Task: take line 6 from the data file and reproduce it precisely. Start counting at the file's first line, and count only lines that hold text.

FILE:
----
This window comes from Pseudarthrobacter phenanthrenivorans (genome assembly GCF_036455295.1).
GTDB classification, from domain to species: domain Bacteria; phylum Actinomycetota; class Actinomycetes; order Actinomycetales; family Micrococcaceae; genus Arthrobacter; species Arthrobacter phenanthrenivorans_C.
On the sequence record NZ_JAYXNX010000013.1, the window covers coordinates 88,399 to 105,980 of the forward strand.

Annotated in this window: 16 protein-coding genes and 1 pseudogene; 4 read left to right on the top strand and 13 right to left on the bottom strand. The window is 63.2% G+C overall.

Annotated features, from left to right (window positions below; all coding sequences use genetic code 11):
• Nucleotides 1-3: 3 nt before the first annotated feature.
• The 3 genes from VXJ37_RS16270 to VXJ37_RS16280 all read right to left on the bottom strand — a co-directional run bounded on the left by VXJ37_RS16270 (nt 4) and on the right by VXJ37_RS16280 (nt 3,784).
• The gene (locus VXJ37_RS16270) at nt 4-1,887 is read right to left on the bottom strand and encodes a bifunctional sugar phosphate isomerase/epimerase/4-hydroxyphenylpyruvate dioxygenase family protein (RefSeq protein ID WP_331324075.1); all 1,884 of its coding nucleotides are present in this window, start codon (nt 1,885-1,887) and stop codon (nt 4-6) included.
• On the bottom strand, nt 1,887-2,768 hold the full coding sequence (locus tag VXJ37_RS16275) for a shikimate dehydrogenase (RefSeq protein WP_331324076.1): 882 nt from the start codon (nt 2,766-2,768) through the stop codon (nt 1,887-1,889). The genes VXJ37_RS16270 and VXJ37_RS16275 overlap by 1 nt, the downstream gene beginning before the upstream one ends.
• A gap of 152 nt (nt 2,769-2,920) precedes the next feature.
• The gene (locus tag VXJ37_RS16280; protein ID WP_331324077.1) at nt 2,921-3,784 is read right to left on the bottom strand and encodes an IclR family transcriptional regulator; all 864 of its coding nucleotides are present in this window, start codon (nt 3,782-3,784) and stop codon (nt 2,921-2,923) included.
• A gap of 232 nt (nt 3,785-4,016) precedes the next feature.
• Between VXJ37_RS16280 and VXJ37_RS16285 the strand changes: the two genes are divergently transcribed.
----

• Nucleotides 1-3: 3 nt before the first annotated feature.